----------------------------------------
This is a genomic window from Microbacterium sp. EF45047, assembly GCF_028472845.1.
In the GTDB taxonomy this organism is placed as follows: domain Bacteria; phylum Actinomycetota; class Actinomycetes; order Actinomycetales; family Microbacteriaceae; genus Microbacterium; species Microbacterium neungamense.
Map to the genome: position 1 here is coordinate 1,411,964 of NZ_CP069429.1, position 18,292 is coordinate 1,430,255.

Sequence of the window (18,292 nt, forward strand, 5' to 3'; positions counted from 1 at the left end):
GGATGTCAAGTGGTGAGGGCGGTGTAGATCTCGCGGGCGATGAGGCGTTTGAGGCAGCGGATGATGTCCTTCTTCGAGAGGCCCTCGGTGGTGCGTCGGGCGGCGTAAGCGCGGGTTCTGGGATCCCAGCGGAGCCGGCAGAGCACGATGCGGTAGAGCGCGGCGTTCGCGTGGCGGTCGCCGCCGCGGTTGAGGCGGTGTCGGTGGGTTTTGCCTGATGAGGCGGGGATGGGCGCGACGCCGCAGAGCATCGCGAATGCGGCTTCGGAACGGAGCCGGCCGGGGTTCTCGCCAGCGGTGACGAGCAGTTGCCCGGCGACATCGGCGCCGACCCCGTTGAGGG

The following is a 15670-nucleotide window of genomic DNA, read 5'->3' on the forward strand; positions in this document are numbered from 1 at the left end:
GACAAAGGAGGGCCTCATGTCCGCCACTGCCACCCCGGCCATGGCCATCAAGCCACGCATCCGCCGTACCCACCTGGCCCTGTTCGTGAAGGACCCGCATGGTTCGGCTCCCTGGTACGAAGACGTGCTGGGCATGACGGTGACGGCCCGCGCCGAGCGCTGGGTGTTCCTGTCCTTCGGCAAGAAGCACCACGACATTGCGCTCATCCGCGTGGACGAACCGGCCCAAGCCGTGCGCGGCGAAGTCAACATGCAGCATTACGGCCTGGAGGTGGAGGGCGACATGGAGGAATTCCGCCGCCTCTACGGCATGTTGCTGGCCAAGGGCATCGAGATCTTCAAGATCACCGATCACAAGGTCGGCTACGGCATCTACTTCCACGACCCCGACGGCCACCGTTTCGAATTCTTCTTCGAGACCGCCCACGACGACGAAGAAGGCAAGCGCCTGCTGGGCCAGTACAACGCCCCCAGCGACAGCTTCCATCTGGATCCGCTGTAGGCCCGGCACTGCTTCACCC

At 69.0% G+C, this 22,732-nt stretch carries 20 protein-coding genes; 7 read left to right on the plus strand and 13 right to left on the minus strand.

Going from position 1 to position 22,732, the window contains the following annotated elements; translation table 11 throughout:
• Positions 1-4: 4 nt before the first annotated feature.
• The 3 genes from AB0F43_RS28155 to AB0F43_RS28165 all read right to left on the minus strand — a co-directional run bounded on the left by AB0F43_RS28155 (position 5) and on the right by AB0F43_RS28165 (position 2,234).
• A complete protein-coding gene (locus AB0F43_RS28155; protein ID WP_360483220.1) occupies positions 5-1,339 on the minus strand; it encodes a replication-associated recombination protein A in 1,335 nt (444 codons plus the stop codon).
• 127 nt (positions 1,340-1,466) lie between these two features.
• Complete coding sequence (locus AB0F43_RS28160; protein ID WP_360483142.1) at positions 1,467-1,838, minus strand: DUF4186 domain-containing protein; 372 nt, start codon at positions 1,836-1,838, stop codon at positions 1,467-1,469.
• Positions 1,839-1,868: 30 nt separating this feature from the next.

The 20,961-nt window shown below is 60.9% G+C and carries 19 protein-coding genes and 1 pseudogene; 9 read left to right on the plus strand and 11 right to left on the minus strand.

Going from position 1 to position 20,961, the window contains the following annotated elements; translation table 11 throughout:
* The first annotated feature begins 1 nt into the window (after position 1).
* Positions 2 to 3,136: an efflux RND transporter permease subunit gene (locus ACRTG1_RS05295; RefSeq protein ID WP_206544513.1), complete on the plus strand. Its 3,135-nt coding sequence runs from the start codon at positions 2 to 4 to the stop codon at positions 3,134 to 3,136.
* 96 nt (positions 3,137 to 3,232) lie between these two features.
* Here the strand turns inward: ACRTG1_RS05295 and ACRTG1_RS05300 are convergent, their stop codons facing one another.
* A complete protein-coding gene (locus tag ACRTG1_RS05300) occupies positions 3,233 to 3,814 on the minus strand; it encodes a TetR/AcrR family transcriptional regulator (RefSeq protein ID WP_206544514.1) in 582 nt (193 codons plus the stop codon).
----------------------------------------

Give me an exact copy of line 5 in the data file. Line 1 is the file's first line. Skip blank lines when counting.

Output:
GGATGTCAAGTGGTGAGGGCGGTGTAGATCTCGCGGGCGATGAGGCGTTTGAGGCAGCGGATGATGTCCTTCTTCGAGAGGCCCTCGGTGGTGCGTCGGGCGGCGTAAGCGCGGGTTCTGGGATCCCAGCGGAGCCGGCAGAGCACGATGCGGTAGAGCGCGGCGTTCGCGTGGCGGTCGCCGCCGCGGTTGAGGCGGTGTCGGTGGGTTTTGCCTGATGAGGCGGGGATGGGCGCGACGCCGCAGAGCATCGCGAATGCGGCTTCGGAACGGAGCCGGCCGGGGTTCTCGCCAGCGGTGACGAGCAGTTGCCCGGCGACATCGGCGCCGACCCCGTTGAGGG